Long considered one of Manhattan’s artsier enclaves, the East Village made its name throughout the twentieth century a home of gritty rock clubs, innovative art galleries, and bohemian performance spaces. Today, those visitors most interested in New York City shopping will want to head toward East Village for its eclectic vintage stores, happening thrift shops, and niche indie boutiques.
Getting to Know the Neighborhood
If you’re of a certain age—don’t worry, no one’s asking, but we know who we are—you’re liable to think of East Village as either home to the Beat Poets or a mecca of punk rock. That’s because East Village has a rich history as an artistic neighborhood, the sort of place where creative minds and bohemian types congregated throughout the middle decades of the twentieth century. In the early 1950s, East Village was home to writers such as Allen Ginsberg and W.H. Auden, while the 1970s saw the rise of CBGB, the legendary music venue whose stage was graced by iconic acts like The Ramones, Patti Smith, and Television.
Like so much of Manhattan in the twenty-first century, East Village has changed over the years, but it still features innovative galleries, electrifying performance spaces, hip bars, and of course, more than its fair share of vintage clothing stores.
Popular East Village Shopping Destinations
The first things that come to mind when most people think of the East Village shopping scene are vintage stores. The East Village is famous for its wonderful selection of independent shops that cater to creative, eclectic tastes and nostalgic fashion styles. Whether you’re in the market for vintage clothes, chic home goods, bohemian accessories, or you just want to pick up a good book to read, you can find what you’re looking for in the East Village.
For over a decade now, Cloak & Dagger on East 9th Street has been an East Village favorite for women’s clothing. The intimate boutique sells its own house-label apparel and accessories, as well as a critically acclaimed curation of items by fashionable designers from around the world. During the week, Cloak & Dagger can even be booked for private shopping appointments.
New York City thrift store institution L Train Vintage operates their only Manhattan location, No Relation Vintage, on 1stAvenue in East Village. This two-floor secondhand shop is full of hidden treasures just waiting to be discovered. You never know just what overlooked clothing gems you might uncover on any given visit!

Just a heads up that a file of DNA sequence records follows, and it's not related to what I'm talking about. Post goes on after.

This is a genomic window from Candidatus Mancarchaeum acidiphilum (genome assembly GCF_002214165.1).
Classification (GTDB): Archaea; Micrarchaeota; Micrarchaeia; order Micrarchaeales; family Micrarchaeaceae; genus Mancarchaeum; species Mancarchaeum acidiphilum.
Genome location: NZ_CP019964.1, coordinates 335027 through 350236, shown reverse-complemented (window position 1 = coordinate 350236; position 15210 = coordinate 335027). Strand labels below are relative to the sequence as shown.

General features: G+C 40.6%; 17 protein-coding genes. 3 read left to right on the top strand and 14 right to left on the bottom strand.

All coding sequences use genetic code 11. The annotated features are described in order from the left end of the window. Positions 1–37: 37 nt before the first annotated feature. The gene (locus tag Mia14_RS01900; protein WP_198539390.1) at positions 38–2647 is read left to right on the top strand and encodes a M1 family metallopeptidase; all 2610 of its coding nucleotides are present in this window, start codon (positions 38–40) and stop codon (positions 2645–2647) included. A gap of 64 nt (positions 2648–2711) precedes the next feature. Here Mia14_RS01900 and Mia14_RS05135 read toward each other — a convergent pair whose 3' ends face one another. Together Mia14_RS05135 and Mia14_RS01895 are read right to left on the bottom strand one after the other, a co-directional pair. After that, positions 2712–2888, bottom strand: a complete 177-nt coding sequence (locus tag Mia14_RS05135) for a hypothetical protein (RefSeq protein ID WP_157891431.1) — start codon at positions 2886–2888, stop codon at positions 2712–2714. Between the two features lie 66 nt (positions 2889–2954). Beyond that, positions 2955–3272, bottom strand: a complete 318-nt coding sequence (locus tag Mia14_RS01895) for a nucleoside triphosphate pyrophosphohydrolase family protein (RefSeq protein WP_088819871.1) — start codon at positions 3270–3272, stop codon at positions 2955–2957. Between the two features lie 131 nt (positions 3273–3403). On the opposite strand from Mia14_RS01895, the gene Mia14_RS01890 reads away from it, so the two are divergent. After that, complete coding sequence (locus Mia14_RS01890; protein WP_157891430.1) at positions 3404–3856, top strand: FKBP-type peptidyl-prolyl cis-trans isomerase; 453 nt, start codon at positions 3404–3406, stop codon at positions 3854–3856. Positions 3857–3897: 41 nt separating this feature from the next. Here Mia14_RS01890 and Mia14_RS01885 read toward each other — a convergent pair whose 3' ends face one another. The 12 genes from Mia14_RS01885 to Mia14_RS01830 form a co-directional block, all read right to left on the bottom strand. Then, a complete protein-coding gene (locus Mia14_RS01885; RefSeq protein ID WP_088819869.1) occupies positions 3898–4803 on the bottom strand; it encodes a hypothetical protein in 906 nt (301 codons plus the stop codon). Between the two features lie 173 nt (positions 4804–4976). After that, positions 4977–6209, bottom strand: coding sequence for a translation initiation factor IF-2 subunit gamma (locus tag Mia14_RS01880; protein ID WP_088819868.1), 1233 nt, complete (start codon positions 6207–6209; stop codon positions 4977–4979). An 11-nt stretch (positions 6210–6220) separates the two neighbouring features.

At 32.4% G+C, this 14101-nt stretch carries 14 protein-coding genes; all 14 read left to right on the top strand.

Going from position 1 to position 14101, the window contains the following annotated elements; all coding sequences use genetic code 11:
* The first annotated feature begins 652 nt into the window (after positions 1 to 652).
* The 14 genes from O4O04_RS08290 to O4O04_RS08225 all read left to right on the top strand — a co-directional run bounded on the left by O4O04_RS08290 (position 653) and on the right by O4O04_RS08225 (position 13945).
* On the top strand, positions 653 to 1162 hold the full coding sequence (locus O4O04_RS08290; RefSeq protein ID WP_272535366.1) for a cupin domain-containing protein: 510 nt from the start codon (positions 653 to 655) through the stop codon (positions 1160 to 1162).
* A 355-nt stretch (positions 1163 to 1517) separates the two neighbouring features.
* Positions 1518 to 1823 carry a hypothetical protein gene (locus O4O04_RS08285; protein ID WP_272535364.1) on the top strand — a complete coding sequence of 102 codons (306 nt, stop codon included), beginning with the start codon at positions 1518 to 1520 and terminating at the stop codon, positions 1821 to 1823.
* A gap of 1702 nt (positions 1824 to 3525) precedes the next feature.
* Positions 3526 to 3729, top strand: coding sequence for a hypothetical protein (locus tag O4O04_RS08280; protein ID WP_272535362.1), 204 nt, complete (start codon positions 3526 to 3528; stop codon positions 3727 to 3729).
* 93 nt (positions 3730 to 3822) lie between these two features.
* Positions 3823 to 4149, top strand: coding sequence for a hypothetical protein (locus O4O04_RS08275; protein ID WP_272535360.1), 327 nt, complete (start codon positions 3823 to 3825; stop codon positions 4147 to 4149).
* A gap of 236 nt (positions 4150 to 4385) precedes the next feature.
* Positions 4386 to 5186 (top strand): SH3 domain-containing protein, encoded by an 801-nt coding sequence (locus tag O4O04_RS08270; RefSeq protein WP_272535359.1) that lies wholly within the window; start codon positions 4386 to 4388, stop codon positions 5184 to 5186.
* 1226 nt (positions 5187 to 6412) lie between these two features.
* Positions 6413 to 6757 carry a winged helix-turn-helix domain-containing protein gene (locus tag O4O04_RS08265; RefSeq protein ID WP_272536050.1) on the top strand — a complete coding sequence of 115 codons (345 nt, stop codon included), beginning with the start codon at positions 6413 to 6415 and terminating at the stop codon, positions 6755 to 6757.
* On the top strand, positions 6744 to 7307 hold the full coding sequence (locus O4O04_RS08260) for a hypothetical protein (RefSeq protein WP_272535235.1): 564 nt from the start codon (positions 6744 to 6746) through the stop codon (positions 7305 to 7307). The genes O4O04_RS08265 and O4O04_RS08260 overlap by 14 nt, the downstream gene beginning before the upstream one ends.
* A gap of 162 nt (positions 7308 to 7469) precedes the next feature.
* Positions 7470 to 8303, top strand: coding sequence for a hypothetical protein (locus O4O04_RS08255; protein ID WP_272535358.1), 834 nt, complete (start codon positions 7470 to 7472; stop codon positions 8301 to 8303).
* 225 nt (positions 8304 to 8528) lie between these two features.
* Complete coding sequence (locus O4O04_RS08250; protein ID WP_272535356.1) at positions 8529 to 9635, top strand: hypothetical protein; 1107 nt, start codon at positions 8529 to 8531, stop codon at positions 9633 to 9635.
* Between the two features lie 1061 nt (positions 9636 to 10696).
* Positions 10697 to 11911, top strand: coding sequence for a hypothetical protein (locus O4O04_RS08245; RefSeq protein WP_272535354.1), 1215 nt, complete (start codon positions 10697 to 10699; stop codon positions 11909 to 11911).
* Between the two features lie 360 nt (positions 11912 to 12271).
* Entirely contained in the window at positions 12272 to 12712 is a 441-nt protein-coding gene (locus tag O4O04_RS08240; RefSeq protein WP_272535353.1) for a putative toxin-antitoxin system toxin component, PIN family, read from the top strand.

Of all the fabulous vintage stores to choose from throughout East Village, they don’t come much more well-regarded than Cobblestones, which has operated in the area for over 40 years. Cobblestones sells a variety of women’s clothing, shoes, jewelry, accessories, and more. There’s something here for everyone, though longtime customers swear by the shop’s selection of 1930s and 1940s clothing and accessories.
Other Ways to Enjoy East Village
East Village is located adjacent to Union Square, which is where you’ll find a couple of Manhattan’s most dynamic shopping experiences. Every Monday, Wednesday, and Friday between 8:00am and 6:00pm Union Square hosts its beloved Greenmarket, a year-round farmers’ market. Meanwhile, Tuesdays, Thursdays, and Sundays are the best days to partake in Union Square’s fabled sidewalk shopping scene. These vendors tend to specialize more in arts-and-crafts items. In addition, Union Square is a great spot for some good, old-fashioned New York City people-watching.
On your way to the Greenmarket, you really should stop in for a bit at the Strand Book Store, which is located at 828 Broadway, just two blocks south of Union Square. This New York City institution is without a doubt one of the most heralded bookshops in the world. It proudly bills itself as containing “18 Miles of Books.” No matter what genre of reading material you call your favorite, you’ll find it here and then some—the selection is incredible.
If you’ve got your good walking shoes on and you’re feeling particularly adventurous, New York City’s Flatiron Building is six blocks north of Union Square. This striking, triangular structure is one of the most photographed sites in all of Manhattan. Some, in fact, consider it one of the city’s unofficial symbols. It sits across the street from Madison Square Park, a popular public green space.